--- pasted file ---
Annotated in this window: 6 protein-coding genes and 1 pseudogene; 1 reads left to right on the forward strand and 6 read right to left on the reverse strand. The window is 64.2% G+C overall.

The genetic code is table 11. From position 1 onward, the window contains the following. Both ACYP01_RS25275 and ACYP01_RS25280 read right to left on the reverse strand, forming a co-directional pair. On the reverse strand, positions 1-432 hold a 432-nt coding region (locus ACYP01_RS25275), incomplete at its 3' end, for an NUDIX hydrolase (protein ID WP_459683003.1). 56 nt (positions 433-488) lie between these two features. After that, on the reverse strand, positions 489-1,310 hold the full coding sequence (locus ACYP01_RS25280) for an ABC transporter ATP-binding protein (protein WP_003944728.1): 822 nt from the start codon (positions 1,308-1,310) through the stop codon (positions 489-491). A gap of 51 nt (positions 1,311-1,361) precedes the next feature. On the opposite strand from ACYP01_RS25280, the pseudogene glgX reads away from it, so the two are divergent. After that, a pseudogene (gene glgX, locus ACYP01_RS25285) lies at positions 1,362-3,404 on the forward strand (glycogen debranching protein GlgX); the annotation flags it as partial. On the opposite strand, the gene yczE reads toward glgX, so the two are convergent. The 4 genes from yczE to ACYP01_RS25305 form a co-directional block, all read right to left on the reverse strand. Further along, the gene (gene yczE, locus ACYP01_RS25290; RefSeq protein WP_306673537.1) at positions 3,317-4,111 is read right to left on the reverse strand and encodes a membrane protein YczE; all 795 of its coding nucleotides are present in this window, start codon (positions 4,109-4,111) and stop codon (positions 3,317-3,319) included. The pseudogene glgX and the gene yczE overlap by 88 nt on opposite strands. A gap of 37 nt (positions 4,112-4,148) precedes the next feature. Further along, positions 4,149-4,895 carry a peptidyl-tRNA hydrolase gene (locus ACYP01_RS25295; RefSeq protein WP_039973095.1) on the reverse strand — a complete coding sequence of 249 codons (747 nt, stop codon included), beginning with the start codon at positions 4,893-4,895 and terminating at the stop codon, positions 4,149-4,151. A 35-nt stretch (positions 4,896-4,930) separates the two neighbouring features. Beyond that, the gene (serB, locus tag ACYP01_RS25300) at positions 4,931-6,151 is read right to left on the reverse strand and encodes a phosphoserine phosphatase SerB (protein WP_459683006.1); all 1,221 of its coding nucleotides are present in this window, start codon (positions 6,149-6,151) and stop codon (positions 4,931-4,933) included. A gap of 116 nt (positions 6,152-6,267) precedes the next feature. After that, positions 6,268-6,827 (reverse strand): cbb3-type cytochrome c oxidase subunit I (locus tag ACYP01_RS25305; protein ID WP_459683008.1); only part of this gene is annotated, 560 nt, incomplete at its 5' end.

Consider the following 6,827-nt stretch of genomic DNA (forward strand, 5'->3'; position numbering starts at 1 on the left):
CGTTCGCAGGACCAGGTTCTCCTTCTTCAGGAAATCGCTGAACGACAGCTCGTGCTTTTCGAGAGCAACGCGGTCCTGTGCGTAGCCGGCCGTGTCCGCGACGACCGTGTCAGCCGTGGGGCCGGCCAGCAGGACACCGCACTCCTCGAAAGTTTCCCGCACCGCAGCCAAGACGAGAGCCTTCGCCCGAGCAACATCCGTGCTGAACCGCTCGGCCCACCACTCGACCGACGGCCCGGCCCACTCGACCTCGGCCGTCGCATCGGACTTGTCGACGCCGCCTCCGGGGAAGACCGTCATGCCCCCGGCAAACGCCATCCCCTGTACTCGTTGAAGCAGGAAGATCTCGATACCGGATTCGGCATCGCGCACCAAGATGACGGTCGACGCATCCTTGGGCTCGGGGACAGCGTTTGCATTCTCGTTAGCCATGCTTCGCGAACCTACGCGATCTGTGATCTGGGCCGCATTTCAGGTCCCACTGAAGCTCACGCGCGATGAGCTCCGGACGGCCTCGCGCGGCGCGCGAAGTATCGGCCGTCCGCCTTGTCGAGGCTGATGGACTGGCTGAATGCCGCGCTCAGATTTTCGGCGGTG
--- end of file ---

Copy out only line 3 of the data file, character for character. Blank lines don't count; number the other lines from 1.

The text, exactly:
Consider the following 6,827-nt stretch of genomic DNA (forward strand, 5'->3'; position numbering starts at 1 on the left):